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|Index||184 reviews in total|
*** This review may contain spoilers ***
I went to the movie with my wife, who is a devoted Tom Hanks fan. She
was entertained by it. Me, I wasn't particularly impressed. Here's why
Spoiler alert Tom Hanks plays an ex-Navy cook who is apparently
divorced and has no kids. His character is a simple, affable man,
similar to his signature Forrest Gump. He was laid off/fired form a
mega-store because he does not have a college education. Basically he
goes back to school to rectify this.
At school, he takes a class from the a professor, played by Julia Roberts (he also takes another class from a maniacal professor played by George Takai of Star Trek). Julia Roberts recently split from her husband, who sits at home and writes blogs while looking at porn and comes across as a complete dolt.
The two develop a love interest - somehow. What is very strange about the film is that Tom Hanks and Julia Roberts don't interact much. Why do they form a relationship, other than he treats her with a modicum of respect? Really, this is weird.
Much of the film instead revolves around Hank's character and the relationship he has with a much younger female who happens to drive a scooter. She invites him to join a scooter gang, for lack of a better term. The scooter gang helps him transform from a somewhat stiff Gump like character to someone who is comfortable in his own skin.
So, really, it's an OK film - a bit of fluff that will have a relatively short run and then head to cable and DVD/Blu-Ray. You may want to wait until then. Or, it is a good date flick if you're older.
Again, we are presented with a movie unlike its preview. The only
similarity is that LARRY CROWNE is clearly a comedy and I did find
myself giggling during a few scenes. However, the film is actually an
adventure story about a man who goes to college for the first time, not
the romance the preview suggests. Is going to community college really
an adventure, especially while in foreclosure? Not at all, really,
resulting in an altogether lackluster film.
The story has little or no conflict and we watch as Larry goes to class and makes friends of his new peers. But where are Larry's previous friends? He simply doesn't have any, just a very close neighbor down the street to mentor him through his troubles. To complicate matters, he misinterprets signals from his new female best friend, causing a misdirection in plot. How many comedies intentional lead you astray to surprise you at the end? Likely, zero. All these problems complicate the viewing experience, but cannot create a semblance of a main conflict to propel the story.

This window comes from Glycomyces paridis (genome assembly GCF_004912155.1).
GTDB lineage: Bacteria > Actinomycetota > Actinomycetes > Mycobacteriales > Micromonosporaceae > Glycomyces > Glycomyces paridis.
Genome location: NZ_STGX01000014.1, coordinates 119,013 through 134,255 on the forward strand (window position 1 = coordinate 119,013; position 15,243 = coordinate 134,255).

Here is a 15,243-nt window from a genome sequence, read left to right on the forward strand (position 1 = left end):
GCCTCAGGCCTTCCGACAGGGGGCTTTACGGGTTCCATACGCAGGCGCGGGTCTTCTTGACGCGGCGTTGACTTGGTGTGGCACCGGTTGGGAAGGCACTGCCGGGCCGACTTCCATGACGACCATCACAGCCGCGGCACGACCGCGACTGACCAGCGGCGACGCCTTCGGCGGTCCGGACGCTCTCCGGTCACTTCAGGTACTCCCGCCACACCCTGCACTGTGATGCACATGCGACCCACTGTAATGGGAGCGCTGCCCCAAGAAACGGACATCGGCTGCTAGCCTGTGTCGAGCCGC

After about 3/4 of the way into the film, Larry and his speech teacher Merci finally start a romance: This is where the preview footage finally comes together. However, the happy ending cannot recover the direction-less majority. Still, not a bad job for your first feature film, Hanks.
The tepid reviews that this 2011 dramedy is receiving have been
pervasive, yet there is something innately Capraesque about Tom Hanks'
sophomore directorial effort, his first since 1996's "That Thing You
Do!" The movie proudly wears its heart on its sleeve, and the
commitment that Hanks shows in his character's plight goes a long way
to compensate for the episodic, by-the-numbers screenplay co-written by
Hanks and Nia Vardalos ("My Big Fat Greek Wedding"). The screenplay is
what makes the film a bit disheartening to watch since its amiable
nature and can-do sensibilities don't produce much in the way of
compelling conflict. The concept appears timely, but the treatment
feels like a Hollywood studio-manufactured version of what happens when
sudden unemployment and economic hardship alter your reality.
The title character is a divorced man in his mid-fifties who is the ideal employee in a Walmart-type store after spending nearly twenty years as a cook in the Navy. Thinking he was about to win another employee of the month award, Larry finds out that he is the victim of a downsizing ostensibly due to his lack of a college degree being told he has reached his maximum growth potential with the store. In order to ensure that he never has this problem again, Larry enrolls in a local community college where is advised to take an introductory economics course and a class on public speaking where he meets a lovely but disillusioned professor named Mercedes Tainot, herself dealing with a bad marriage and a drinking problem. Larry also acquires a scooter and attracts the strictly platonic attention of a fellow student named Tania, a free spirit who is a member of a harmlessly hip scooter gang and makes him over to look more fashion forward.